NT Wright and the answer of the cross

Back when I lived in Toowoomba I happened to do an eschatology unit in a correspondence course, and reading Tom Wright on the physicality of the new creation was one of those really helpful ‘aha!’ moments in my own theological thinking. In fact, I’ve now lost count of the the number of times I’ve handed out the link to this interview in Time magazine. I was very glad, then, to ┬áread Rachel Held Evan’s crowd-sourced interview.

What I really appreciated about his responses was that he just keeps coming back to God’s actions in Jesus. For example, I love his response to the problem of evil (mainly because it’s very similar to my usual response!):

My view is that when God called Abraham he knew he was going to work through flawed human beings to bring about redemption . . . and that the fault lines run forward then all the way to the cross, the most wicked thing humans ever did and the most loving thing God ever did. Once we figure out how all that works (probably never!) we will understand the rest.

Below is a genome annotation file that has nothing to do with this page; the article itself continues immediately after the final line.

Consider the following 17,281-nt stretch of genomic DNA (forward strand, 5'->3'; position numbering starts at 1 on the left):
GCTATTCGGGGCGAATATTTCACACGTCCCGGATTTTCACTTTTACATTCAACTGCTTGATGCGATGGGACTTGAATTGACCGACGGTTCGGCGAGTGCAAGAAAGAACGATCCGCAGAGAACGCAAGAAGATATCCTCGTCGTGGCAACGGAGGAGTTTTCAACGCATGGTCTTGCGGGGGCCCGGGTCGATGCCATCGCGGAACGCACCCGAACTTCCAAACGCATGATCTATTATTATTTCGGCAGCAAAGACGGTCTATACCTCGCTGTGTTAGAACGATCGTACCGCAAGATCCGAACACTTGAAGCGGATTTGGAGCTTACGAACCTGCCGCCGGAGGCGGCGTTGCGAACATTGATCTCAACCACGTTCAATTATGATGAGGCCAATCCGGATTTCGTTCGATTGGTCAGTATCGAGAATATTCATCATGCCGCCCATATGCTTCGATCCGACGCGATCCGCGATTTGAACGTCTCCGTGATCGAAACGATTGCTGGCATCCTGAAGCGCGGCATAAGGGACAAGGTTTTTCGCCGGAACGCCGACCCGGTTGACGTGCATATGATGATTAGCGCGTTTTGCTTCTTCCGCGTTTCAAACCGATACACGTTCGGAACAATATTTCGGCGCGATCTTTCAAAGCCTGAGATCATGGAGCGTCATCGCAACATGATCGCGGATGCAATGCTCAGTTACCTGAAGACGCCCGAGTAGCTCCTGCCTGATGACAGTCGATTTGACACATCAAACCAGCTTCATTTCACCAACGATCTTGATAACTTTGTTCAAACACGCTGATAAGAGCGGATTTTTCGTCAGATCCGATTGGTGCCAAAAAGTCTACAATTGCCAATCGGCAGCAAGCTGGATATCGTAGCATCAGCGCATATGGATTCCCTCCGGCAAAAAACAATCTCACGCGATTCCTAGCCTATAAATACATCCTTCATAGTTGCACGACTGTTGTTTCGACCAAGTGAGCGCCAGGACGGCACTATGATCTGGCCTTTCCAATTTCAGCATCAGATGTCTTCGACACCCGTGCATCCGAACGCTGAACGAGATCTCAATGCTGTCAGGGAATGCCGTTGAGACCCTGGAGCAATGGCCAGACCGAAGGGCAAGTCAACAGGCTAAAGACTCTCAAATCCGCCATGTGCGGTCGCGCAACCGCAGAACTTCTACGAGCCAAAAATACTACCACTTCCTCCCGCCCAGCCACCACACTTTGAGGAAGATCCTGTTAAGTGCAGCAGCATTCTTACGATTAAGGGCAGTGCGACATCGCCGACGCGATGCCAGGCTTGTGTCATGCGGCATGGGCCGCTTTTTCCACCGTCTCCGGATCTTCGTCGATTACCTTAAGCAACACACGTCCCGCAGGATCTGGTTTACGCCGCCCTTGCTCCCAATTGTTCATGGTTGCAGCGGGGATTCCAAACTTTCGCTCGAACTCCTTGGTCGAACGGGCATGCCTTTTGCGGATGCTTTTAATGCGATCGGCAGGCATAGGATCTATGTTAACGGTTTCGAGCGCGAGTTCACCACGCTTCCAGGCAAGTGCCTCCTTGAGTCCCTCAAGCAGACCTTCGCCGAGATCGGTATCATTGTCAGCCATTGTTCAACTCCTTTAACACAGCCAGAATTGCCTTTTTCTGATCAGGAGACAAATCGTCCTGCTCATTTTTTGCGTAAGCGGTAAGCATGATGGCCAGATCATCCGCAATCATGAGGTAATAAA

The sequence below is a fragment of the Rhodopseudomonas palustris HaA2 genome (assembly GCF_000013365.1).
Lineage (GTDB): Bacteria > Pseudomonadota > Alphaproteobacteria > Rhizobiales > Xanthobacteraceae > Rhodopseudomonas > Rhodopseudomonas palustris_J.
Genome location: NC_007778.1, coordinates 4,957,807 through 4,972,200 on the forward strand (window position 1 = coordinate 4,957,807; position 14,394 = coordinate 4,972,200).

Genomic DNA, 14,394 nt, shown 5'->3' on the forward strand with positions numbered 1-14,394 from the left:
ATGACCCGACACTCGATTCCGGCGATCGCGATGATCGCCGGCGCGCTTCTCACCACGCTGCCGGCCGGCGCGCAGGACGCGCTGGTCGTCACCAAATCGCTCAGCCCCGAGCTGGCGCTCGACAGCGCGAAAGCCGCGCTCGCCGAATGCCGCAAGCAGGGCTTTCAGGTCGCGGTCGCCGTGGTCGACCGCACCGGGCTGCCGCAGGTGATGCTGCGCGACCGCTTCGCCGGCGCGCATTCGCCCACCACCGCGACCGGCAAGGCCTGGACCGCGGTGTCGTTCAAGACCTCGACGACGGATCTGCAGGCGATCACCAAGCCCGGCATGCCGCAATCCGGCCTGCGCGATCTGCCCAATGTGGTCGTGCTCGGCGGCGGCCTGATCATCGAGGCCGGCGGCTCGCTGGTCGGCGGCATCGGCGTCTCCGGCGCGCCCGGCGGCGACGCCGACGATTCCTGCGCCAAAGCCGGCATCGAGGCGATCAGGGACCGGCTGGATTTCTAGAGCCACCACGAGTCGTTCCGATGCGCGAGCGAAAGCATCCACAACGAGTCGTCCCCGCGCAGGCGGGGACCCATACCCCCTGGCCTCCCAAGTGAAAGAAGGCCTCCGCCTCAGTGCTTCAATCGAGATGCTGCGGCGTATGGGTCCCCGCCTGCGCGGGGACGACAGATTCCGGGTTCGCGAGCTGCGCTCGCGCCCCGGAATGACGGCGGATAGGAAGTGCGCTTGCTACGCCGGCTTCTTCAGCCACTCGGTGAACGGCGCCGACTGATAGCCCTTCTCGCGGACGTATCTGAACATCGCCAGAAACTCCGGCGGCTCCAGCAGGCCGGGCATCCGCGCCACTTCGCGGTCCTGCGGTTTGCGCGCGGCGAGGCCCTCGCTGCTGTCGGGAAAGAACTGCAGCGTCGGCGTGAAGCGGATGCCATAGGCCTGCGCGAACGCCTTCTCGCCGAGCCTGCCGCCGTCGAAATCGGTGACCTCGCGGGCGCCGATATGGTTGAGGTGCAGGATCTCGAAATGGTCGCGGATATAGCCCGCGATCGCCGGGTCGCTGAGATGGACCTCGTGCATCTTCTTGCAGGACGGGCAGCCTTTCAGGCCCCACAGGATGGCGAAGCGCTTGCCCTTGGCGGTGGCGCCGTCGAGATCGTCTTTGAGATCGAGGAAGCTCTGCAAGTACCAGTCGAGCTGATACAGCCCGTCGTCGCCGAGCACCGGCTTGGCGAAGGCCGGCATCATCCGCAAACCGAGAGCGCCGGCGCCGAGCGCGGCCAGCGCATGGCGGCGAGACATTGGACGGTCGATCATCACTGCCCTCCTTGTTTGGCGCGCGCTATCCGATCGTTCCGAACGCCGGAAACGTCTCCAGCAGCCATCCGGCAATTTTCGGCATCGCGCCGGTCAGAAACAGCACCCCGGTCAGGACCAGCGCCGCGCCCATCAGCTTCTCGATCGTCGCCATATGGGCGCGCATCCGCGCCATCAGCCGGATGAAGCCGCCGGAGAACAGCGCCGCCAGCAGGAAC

He’s absolutely right: when we look at the cross we see the most evil action in history, and yet we’re told that God willed that which he hated, the crushing of his beloved son ( Isa 53:10)! God allowed the most hateful act in history in order to achieve the most glorious redemption. We cannot fully comprehend it, but when we look to questions of evil, and sovereignty, we must look to the cross. After all, all of God’s promises find their ‘yes’ in Jesus (2 Cor 1:20).

What do you think?